Addressing childhood obesity also supports US military readiness (The Hill)

THE HILL | Our childhood obesity epidemic here in the U.S. is as concerning as it is well-documented.  It’s no secret that obesity trends have been on the rise for the last 20 years. In fact, in 2016, 18.5 percent of youth ages 2-19 were classified as obese. And it’s only getting worse. 

The implications of these data and the impact of poor nutrition on our overall health and well-being are disheartening and demand action. And while the broad strokes of this challenge may be familiar to you, what is less well known is the way childhood obesity is inextricably linked to our country’s long-term national security.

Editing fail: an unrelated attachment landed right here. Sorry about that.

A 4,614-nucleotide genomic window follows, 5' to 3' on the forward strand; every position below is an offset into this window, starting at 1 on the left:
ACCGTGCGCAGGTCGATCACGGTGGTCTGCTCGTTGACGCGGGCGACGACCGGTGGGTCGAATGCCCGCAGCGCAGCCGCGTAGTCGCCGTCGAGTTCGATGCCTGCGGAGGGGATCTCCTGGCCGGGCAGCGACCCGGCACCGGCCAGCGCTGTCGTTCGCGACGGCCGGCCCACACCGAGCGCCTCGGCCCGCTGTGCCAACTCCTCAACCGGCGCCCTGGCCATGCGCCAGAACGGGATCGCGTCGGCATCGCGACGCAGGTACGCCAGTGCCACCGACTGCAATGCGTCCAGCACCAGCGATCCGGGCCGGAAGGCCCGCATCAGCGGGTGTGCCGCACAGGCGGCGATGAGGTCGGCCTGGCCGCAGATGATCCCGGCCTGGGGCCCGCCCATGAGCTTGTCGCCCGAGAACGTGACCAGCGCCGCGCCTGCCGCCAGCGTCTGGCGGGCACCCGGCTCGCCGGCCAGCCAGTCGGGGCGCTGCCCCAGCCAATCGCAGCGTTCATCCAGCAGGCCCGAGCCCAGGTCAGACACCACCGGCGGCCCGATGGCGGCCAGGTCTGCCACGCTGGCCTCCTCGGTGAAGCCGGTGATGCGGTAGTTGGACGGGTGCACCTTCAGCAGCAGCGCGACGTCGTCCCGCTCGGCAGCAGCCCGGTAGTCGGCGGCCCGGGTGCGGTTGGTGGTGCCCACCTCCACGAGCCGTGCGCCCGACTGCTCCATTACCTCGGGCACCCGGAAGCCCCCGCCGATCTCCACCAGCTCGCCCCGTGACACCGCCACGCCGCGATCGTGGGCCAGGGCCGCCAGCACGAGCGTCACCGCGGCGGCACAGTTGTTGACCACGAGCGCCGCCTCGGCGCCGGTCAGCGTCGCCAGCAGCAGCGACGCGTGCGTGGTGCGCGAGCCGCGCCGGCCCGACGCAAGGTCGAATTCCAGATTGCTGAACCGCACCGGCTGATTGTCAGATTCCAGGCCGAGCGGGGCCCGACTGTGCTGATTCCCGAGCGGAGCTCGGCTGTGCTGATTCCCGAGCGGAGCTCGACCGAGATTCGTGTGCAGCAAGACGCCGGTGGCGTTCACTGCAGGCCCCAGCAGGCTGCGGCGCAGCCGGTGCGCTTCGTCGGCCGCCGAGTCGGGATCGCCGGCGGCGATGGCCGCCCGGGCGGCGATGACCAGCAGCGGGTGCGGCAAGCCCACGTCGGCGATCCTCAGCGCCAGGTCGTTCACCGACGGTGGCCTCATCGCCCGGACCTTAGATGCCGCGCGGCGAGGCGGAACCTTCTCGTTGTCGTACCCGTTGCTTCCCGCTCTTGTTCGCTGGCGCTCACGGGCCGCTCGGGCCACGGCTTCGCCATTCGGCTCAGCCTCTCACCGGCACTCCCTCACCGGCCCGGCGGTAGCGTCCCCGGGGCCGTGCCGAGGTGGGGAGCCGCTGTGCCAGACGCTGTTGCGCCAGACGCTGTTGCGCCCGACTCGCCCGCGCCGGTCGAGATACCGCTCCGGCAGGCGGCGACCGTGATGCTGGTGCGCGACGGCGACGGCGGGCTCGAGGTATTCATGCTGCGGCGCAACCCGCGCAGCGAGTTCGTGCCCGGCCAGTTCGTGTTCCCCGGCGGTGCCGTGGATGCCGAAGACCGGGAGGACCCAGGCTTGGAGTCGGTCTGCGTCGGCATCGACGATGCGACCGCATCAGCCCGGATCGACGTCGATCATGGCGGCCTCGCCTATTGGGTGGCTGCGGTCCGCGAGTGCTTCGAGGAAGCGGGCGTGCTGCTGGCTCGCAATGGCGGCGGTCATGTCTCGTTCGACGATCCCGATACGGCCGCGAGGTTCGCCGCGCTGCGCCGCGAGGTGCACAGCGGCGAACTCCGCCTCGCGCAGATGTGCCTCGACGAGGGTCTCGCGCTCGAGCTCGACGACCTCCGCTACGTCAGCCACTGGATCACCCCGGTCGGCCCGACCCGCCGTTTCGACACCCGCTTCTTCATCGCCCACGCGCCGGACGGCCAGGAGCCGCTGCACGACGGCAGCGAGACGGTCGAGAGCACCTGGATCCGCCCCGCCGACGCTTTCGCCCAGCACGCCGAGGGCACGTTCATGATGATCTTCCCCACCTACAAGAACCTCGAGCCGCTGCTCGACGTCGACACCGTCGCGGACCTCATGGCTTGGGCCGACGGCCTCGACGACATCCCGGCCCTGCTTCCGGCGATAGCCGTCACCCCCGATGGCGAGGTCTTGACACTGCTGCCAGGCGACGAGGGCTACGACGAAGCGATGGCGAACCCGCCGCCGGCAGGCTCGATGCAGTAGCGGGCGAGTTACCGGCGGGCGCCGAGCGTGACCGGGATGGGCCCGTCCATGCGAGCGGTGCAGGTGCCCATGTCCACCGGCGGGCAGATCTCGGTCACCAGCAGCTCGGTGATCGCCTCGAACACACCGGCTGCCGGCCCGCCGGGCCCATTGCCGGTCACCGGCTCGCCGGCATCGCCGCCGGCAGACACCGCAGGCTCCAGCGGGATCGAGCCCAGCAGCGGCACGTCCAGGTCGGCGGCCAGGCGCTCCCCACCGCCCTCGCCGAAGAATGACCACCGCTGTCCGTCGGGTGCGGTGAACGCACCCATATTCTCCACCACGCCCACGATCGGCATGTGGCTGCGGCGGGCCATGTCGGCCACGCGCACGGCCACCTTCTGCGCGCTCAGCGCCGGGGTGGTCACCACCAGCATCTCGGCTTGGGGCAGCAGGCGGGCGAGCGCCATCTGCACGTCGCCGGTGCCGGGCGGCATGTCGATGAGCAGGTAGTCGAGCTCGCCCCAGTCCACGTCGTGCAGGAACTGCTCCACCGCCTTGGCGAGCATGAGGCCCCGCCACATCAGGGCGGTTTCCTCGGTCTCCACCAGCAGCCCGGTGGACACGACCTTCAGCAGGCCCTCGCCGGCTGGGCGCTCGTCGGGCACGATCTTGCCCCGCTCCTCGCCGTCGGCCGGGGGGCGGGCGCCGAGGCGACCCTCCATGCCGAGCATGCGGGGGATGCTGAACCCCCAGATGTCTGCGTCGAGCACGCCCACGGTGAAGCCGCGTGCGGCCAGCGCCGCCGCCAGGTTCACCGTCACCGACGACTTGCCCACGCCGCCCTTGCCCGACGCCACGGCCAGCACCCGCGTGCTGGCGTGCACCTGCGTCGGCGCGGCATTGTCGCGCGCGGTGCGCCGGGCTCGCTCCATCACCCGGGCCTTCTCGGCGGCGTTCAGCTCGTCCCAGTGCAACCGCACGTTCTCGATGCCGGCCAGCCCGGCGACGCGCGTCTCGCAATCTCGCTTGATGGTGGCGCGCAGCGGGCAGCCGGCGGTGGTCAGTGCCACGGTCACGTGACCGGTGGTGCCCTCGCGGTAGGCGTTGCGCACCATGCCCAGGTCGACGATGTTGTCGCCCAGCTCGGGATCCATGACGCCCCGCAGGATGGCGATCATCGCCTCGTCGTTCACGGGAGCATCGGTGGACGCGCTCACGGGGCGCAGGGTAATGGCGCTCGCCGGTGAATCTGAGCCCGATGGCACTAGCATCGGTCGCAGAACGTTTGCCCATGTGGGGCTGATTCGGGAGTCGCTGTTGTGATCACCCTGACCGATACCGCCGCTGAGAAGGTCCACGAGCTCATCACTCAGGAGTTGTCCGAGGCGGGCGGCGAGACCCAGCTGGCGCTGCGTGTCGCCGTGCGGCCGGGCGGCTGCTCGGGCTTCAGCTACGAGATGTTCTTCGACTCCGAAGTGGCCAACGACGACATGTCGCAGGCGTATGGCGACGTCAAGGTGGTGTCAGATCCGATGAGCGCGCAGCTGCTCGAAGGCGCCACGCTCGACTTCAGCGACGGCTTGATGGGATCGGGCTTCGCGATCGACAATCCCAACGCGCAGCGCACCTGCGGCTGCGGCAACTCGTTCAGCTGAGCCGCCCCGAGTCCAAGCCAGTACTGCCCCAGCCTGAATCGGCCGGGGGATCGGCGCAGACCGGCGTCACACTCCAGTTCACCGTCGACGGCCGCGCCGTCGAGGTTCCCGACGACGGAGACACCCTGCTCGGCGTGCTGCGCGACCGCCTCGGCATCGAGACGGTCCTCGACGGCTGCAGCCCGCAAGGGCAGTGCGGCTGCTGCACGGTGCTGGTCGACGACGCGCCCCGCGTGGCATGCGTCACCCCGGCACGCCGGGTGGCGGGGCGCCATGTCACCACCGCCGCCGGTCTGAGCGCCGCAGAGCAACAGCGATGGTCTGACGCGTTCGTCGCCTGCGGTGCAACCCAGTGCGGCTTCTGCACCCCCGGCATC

Nationwide, 11 percent of our 17- to 24-year-olds do not qualify for military service strictly due to excess weight. If you combine this with other eligibility factors such as crime or drug abuse or even academic issues, this shocking ineligibility figure has held steady at 71 percent for years.  

However, the Department of Defense’s most recent figures show that an astonishing 77 percent of Americans of prime recruiting age would be ineligible for military service. This is a massive increase. Over three-quarters of American young people are ineligible due to some combination of factors, chief among them obesity.

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